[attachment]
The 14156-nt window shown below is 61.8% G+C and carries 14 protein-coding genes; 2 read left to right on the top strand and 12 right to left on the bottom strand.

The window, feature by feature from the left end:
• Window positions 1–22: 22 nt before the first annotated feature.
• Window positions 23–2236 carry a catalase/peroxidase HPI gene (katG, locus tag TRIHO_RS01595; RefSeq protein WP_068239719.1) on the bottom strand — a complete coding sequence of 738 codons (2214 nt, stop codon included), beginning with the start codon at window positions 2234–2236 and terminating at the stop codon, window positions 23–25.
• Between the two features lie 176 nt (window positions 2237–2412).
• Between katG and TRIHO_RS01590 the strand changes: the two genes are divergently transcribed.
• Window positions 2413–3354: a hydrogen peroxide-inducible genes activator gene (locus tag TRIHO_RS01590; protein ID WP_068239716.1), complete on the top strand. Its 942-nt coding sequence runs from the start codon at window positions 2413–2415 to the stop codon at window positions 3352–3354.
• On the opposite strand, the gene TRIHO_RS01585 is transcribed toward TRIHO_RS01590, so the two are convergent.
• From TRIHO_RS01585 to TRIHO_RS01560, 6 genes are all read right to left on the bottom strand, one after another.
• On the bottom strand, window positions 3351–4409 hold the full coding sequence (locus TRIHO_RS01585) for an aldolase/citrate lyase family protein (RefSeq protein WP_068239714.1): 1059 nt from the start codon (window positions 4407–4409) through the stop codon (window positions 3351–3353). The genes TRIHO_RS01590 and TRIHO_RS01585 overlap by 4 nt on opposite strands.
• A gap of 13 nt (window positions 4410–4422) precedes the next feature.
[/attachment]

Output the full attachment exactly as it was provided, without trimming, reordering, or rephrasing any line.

The 14156-nt window shown below is 61.8% G+C and carries 14 protein-coding genes; 2 read left to right on the top strand and 12 right to left on the bottom strand.

The window, feature by feature from the left end:
• Window positions 1–22: 22 nt before the first annotated feature.
• Window positions 23–2236 carry a catalase/peroxidase HPI gene (katG, locus tag TRIHO_RS01595; RefSeq protein WP_068239719.1) on the bottom strand — a complete coding sequence of 738 codons (2214 nt, stop codon included), beginning with the start codon at window positions 2234–2236 and terminating at the stop codon, window positions 23–25.
• Between the two features lie 176 nt (window positions 2237–2412).
• Between katG and TRIHO_RS01590 the strand changes: the two genes are divergently transcribed.
• Window positions 2413–3354: a hydrogen peroxide-inducible genes activator gene (locus tag TRIHO_RS01590; protein ID WP_068239716.1), complete on the top strand. Its 942-nt coding sequence runs from the start codon at window positions 2413–2415 to the stop codon at window positions 3352–3354.
• On the opposite strand, the gene TRIHO_RS01585 is transcribed toward TRIHO_RS01590, so the two are convergent.
• From TRIHO_RS01585 to TRIHO_RS01560, 6 genes are all read right to left on the bottom strand, one after another.
• On the bottom strand, window positions 3351–4409 hold the full coding sequence (locus TRIHO_RS01585) for an aldolase/citrate lyase family protein (RefSeq protein WP_068239714.1): 1059 nt from the start codon (window positions 4407–4409) through the stop codon (window positions 3351–3353). The genes TRIHO_RS01590 and TRIHO_RS01585 overlap by 4 nt on opposite strands.
• A gap of 13 nt (window positions 4410–4422) precedes the next feature.